The Year That Was - Sail Magazine

The Year That Was

So it’s goodbye to 2010, a year that was a vast improvement over its predecessor in almost every respect. In looking back I find few causes for complaint, which is a rare thing indeed for a sailor in the Northeast.A suspiciously warm spring meant that the essential boat projects got done and the non-essential ones got half done; already I was way up on 2009.Spring merged into summer
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So it’s goodbye to 2010, a year that was a vast improvement over its predecessor in almost every respect. In looking back I find few causes for complaint, which is a rare thing indeed for a sailor in the Northeast.

A suspiciously warm spring meant that the essential boat projects got done and the non-essential ones got half done; already I was way up on 2009.

Spring merged into summer and still the sun shone, the skies remained blue, and we enjoyed weekend after glorious weekend of sparkling sailing days and (amazingly for New England) fine, warm breeze. Not to bore you with the details, but we deserved such a summer after the monsoonlike deluges of 2009. In fact, the only times it really rained for days on end were (naturally) on the two occasions I’d blocked time off to install a windlass: a small price to pay.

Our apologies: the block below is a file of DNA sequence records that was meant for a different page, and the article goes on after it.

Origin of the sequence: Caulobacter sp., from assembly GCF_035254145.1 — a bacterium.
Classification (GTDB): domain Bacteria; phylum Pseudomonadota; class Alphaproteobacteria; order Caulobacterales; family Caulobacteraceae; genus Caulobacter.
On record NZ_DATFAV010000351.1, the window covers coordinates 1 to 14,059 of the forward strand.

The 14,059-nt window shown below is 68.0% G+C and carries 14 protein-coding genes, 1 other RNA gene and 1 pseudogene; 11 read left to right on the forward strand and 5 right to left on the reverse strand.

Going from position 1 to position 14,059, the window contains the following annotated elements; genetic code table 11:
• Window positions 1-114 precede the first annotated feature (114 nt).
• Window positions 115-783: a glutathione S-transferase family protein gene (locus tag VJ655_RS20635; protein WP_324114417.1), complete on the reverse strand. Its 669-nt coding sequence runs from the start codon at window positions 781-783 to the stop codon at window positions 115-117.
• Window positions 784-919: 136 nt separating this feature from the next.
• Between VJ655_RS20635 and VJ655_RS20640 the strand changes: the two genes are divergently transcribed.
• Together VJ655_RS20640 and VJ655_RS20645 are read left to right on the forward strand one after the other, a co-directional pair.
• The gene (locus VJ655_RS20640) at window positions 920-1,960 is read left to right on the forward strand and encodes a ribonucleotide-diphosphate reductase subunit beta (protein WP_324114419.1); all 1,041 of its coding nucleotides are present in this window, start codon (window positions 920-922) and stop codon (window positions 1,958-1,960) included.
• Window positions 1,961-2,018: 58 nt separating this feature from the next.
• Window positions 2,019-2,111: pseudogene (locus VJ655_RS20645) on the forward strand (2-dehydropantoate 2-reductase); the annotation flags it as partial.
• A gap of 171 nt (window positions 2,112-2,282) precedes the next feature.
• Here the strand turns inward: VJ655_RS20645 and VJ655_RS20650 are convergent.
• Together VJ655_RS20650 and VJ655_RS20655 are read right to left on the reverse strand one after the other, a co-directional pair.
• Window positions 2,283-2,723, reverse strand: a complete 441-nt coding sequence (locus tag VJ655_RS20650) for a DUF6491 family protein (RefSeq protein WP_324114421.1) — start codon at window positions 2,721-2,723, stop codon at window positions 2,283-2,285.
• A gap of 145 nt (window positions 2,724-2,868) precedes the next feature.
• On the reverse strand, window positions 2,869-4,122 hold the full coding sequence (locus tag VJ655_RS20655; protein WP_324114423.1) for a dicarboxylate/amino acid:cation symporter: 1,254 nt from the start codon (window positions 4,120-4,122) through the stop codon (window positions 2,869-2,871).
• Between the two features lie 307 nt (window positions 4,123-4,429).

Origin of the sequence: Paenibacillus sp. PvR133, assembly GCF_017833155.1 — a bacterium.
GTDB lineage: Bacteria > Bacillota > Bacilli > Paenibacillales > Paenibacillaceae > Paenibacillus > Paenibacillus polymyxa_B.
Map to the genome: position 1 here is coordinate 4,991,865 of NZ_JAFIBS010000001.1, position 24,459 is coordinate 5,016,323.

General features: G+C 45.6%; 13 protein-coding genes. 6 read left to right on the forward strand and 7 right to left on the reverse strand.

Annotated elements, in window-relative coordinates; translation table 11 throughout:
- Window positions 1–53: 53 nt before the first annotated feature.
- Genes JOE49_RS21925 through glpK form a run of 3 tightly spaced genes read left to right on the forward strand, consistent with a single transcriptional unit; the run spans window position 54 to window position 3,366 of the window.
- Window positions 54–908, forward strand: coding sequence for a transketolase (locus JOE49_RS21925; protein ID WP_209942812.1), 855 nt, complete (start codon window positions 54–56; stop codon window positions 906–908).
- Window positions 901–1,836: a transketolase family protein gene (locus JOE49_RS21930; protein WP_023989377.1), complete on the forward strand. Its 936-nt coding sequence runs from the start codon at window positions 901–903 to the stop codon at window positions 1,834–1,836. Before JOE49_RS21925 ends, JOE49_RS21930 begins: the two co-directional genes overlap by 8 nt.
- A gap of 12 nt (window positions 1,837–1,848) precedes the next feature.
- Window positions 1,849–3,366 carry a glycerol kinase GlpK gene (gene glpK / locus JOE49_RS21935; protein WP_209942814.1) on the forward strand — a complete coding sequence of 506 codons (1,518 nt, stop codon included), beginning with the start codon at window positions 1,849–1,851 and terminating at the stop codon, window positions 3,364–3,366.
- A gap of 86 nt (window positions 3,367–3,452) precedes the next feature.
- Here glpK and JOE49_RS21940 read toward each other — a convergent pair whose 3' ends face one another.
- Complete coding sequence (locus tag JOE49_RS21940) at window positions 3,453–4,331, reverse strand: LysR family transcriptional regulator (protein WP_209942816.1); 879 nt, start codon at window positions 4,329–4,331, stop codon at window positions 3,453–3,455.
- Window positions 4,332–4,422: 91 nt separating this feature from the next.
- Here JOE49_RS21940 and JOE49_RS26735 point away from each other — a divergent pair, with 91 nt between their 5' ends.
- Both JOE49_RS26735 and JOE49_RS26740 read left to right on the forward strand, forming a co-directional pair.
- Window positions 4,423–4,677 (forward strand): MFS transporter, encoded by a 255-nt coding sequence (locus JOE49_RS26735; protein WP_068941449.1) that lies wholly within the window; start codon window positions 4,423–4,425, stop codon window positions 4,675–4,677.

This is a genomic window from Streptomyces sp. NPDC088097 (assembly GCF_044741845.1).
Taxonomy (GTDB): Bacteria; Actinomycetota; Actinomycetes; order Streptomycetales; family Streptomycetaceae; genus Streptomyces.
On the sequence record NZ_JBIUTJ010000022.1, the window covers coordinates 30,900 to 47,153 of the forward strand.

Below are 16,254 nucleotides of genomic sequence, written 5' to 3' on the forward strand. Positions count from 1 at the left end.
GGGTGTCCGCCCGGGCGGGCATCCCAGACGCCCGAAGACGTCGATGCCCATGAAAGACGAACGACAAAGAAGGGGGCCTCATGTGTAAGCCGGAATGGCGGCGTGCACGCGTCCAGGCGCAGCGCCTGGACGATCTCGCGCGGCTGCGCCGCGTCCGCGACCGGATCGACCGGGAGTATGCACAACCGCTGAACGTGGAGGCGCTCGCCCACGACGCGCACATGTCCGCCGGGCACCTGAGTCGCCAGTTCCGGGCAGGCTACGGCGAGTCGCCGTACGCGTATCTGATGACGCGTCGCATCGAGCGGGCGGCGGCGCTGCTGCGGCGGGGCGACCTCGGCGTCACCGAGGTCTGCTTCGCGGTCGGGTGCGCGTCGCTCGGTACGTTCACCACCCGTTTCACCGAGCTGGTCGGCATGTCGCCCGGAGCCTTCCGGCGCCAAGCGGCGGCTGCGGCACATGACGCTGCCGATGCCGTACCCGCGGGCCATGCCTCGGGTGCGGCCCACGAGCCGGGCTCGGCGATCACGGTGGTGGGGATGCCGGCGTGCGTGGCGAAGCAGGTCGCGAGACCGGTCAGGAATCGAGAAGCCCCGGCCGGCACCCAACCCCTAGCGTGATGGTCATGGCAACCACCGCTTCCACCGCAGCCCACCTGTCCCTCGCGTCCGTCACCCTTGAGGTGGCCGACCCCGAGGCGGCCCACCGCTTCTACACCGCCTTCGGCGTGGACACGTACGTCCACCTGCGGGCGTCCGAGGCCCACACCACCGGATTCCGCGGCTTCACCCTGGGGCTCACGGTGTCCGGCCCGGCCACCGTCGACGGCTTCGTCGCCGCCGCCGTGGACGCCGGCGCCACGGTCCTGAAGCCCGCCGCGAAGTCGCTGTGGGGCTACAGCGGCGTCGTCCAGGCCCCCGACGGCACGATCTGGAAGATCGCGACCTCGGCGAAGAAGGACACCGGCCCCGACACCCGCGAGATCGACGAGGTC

Anyway, looking back at such a summer—and fall, for in late October we were still sailing in shirtsleeves—got me thinking about other events of 2010, some good, others not so much.

There was America’s Cup 33 and the end of the Alinghi era—good. SAIL’s 40th anniversary—very good. The youngest-circumnavigator circus—bad. Abby Sunderland’s Indian Ocean rescue—good. Abby Sunderland being in the Indian Ocean in winter—bad. The thought of the America’s Cup getting back to what used to pass for normal—good. The decision to hold AC 34 in multihulls—not so good. The lineup of new sailboats at the Annapolis show—excellent.

Apart from that, there actually wasn’t much that stuck in the mind, which is probably a good thing for those of us who would rather concentrate on the sailing than worry about the news. Here’s hoping 2011 is yet another step up.

Back in our 40th anniversary issue last February, we paid tribute to stalwart executive editor Charles Mason, whose stamp had been on every single issue of SAIL. Charles has now decided that 41 years of monthly deadlines and stubborn editors is quite enough. Now he’ll be able to spend more time messing about in boats than writing about them, an enviable situation indeed. His replacement as executive editor is former senior editor Charlie Doane, whose writings are well known to SAIL readers. We’ll miss Charles and his trove of sailing knowledge, but welcome Charlie and the skills and outlook he brings with him.

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